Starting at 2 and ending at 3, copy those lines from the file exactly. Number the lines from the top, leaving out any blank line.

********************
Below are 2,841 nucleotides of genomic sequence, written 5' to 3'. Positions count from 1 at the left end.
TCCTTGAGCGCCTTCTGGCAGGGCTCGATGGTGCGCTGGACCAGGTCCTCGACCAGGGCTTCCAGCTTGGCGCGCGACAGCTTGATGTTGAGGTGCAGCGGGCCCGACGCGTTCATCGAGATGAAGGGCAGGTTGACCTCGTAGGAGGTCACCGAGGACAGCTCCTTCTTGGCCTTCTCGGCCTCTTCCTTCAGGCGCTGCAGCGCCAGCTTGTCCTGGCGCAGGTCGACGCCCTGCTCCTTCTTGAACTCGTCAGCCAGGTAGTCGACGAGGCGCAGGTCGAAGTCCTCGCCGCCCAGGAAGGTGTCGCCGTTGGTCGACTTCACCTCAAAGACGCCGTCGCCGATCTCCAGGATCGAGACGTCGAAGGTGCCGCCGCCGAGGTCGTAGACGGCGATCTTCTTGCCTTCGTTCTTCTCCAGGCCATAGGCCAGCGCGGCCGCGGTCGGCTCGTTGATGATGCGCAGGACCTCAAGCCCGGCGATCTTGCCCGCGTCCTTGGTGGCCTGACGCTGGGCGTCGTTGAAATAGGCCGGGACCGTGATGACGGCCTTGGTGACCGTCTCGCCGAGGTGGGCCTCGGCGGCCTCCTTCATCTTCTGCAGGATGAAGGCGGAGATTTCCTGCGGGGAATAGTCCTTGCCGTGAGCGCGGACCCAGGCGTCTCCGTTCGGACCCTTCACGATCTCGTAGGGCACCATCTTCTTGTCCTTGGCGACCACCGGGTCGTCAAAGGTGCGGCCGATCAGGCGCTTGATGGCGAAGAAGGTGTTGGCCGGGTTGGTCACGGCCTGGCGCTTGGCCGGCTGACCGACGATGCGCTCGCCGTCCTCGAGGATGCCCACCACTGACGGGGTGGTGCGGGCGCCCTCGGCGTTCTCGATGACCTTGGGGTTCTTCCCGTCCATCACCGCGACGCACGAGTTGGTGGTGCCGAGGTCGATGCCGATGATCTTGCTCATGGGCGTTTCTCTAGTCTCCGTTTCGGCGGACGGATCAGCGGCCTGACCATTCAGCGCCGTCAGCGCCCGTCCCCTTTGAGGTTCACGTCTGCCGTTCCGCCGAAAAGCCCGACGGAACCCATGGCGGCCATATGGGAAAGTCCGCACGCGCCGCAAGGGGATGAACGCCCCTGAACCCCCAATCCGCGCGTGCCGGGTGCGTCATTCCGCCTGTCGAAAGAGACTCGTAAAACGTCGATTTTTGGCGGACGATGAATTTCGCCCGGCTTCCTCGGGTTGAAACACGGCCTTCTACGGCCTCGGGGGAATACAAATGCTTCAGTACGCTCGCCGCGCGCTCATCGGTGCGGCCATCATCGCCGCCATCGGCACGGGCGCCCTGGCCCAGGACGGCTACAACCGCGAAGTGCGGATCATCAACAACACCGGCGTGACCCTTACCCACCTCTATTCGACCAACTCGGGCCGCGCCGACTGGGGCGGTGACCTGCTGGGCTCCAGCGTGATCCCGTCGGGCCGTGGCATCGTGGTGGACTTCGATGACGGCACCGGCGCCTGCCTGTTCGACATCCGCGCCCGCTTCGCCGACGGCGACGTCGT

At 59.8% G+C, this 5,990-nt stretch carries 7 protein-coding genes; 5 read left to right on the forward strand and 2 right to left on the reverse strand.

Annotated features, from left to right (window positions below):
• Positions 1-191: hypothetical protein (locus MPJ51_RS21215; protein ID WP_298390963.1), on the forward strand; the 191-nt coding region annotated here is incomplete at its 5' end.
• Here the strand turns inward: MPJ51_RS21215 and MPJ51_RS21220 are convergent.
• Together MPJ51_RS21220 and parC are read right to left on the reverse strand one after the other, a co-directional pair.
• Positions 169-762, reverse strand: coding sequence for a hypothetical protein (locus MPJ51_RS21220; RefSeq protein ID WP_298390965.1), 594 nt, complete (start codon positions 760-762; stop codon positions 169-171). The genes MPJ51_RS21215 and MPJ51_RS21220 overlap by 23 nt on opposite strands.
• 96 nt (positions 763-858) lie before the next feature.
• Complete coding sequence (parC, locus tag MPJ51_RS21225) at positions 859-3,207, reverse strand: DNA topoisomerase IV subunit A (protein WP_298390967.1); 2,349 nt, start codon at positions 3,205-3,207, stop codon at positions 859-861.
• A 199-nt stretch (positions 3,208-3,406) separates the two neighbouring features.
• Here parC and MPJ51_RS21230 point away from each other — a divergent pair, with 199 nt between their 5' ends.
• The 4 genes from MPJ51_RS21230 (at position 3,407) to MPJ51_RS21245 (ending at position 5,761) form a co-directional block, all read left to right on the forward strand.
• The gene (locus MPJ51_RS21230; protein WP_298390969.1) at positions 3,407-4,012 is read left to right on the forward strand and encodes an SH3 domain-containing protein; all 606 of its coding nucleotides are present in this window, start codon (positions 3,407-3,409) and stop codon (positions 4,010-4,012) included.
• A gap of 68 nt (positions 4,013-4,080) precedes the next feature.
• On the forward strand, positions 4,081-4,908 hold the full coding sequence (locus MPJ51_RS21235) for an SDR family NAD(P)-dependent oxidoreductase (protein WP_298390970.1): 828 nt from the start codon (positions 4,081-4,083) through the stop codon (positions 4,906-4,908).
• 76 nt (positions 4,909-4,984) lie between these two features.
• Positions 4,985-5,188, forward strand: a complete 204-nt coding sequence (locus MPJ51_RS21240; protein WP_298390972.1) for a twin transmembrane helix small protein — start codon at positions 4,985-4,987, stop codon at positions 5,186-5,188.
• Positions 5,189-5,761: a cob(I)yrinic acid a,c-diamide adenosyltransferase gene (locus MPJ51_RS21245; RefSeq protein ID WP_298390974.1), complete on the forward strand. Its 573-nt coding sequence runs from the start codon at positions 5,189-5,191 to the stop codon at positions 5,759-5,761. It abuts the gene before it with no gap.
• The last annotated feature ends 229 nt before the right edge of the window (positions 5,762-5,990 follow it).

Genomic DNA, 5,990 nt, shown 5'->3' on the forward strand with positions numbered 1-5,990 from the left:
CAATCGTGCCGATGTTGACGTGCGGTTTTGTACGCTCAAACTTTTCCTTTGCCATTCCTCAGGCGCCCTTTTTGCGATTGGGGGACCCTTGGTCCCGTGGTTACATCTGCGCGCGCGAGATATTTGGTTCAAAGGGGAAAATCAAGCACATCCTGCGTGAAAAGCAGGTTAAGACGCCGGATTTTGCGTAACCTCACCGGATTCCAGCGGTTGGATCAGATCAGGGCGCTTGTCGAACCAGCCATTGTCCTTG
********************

TCCTTGAGCGCCTTCTGGCAGGGCTCGATGGTGCGCTGGACCAGGTCCTCGACCAGGGCTTCCAGCTTGGCGCGCGACAGCTTGATGTTGAGGTGCAGCGGGCCCGACGCGTTCATCGAGATGAAGGGCAGGTTGACCTCGTAGGAGGTCACCGAGGACAGCTCCTTCTTGGCCTTCTCGGCCTCTTCCTTCAGGCGCTGCAGCGCCAGCTTGTCCTGGCGCAGGTCGACGCCCTGCTCCTTCTTGAACTCGTCAGCCAGGTAGTCGACGAGGCGCAGGTCGAAGTCCTCGCCGCCCAGGAAGGTGTCGCCGTTGGTCGACTTCACCTCAAAGACGCCGTCGCCGATCTCCAGGATCGAGACGTCGAAGGTGCCGCCGCCGAGGTCGTAGACGGCGATCTTCTTGCCTTCGTTCTTCTCCAGGCCATAGGCCAGCGCGGCCGCGGTCGGCTCGTTGATGATGCGCAGGACCTCAAGCCCGGCGATCTTGCCCGCGTCCTTGGTGGCCTGACGCTGGGCGTCGTTGAAATAGGCCGGGACCGTGATGACGGCCTTGGTGACCGTCTCGCCGAGGTGGGCCTCGGCGGCCTCCTTCATCTTCTGCAGGATGAAGGCGGAGATTTCCTGCGGGGAATAGTCCTTGCCGTGAGCGCGGACCCAGGCGTCTCCGTTCGGACCCTTCACGATCTCGTAGGGCACCATCTTCTTGTCCTTGGCGACCACCGGGTCGTCAAAGGTGCGGCCGATCAGGCGCTTGATGGCGAAGAAGGTGTTGGCCGGGTTGGTCACGGCCTGGCGCTTGGCCGGCTGACCGACGATGCGCTCGCCGTCCTCGAGGATGCCCACCACTGACGGGGTGGTGCGGGCGCCCTCGGCGTTCTCGATGACCTTGGGGTTCTTCCCGTCCATCACCGCGACGCACGAGTTGGTGGTGCCGAGGTCGATGCCGATGATCTTGCTCATGGGCGTTTCTCTAGTCTCCGTTTCGGCGGACGGATCAGCGGCCTGACCATTCAGCGCCGTCAGCGCCCGTCCCCTTTGAGGTTCACGTCTGCCGTTCCGCCGAAAAGCCCGACGGAACCCATGGCGGCCATATGGGAAAGTCCGCACGCGCCGCAAGGGGATGAACGCCCCTGAACCCCCAATCCGCGCGTGCCGGGTGCGTCATTCCGCCTGTCGAAAGAGACTCGTAAAACGTCGATTTTTGGCGGACGATGAATTTCGCCCGGCTTCCTCGGGTTGAAACACGGCCTTCTACGGCCTCGGGGGAATACAAATGCTTCAGTACGCTCGCCGCGCGCTCATCGGTGCGGCCATCATCGCCGCCATCGGCACGGGCGCCCTGGCCCAGGACGGCTACAACCGCGAAGTGCGGATCATCAACAACACCGGCGTGACCCTTACCCACCTCTATTCGACCAACTCGGGCCGCGCCGACTGGGGCGGTGACCTGCTGGGCTCCAGCGTGATCCCGTCGGGCCGTGGCATCGTGGTGGACTTCGATGACGGCACCGGCGCCTGCCTGTTCGACATCCGCGCCCGCTTCGCCGACGGCGACGTCGT

At 59.8% G+C, this 5,990-nt stretch carries 7 protein-coding genes; 5 read left to right on the forward strand and 2 right to left on the reverse strand.